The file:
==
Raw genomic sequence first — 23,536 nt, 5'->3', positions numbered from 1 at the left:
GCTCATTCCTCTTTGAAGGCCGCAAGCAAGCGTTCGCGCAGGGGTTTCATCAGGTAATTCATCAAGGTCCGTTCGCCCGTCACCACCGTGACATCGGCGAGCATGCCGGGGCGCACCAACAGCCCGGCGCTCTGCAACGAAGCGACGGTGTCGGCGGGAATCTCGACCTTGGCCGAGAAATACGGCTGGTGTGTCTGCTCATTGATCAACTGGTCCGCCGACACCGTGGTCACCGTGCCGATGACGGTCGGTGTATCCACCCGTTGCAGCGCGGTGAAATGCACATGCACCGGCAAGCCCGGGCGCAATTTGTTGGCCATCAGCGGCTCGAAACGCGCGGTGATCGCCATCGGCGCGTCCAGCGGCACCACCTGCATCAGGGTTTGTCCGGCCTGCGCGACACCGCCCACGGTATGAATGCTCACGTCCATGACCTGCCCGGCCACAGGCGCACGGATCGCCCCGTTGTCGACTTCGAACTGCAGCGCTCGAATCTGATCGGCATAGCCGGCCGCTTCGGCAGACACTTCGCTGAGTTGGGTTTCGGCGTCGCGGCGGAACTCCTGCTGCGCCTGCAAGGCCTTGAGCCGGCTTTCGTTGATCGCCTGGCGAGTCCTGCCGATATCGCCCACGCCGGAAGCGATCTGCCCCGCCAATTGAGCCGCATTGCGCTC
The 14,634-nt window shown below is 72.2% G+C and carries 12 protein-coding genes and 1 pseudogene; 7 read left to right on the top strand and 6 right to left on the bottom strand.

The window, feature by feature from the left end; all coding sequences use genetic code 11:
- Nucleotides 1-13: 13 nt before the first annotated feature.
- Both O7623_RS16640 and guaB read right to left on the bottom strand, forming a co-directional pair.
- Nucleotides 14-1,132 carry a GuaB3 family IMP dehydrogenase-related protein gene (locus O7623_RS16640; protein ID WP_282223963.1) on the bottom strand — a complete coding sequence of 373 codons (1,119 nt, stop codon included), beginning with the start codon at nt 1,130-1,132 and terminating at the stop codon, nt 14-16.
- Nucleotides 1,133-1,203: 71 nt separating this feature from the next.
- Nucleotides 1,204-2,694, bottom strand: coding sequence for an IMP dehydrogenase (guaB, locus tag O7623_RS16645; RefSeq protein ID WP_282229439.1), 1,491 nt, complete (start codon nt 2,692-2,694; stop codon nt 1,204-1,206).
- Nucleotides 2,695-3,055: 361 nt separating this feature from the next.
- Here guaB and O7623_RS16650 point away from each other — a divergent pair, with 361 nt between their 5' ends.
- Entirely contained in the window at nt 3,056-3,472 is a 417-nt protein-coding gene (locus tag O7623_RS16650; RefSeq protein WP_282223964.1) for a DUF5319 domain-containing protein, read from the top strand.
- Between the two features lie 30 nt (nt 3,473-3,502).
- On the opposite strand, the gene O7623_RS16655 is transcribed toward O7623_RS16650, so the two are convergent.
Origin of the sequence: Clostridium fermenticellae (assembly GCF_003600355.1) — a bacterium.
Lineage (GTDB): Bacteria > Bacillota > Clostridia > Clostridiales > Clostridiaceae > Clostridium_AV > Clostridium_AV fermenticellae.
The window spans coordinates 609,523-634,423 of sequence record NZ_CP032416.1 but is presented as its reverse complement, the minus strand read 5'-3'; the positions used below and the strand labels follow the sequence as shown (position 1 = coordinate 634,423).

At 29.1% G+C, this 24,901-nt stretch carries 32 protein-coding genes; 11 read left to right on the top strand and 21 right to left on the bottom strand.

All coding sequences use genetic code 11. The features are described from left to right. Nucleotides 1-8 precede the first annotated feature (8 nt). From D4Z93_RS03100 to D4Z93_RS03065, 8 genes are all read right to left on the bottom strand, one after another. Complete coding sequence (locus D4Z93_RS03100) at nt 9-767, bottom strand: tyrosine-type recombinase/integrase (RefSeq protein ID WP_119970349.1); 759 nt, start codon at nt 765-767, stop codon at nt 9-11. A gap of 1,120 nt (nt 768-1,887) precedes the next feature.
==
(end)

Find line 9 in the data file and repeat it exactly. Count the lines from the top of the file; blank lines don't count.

- Nucleotides 1,204-2,694, bottom strand: coding sequence for an IMP dehydrogenase (guaB, locus tag O7623_RS16645; RefSeq protein ID WP_282229439.1), 1,491 nt, complete (start codon nt 2,692-2,694; stop codon nt 1,204-1,206).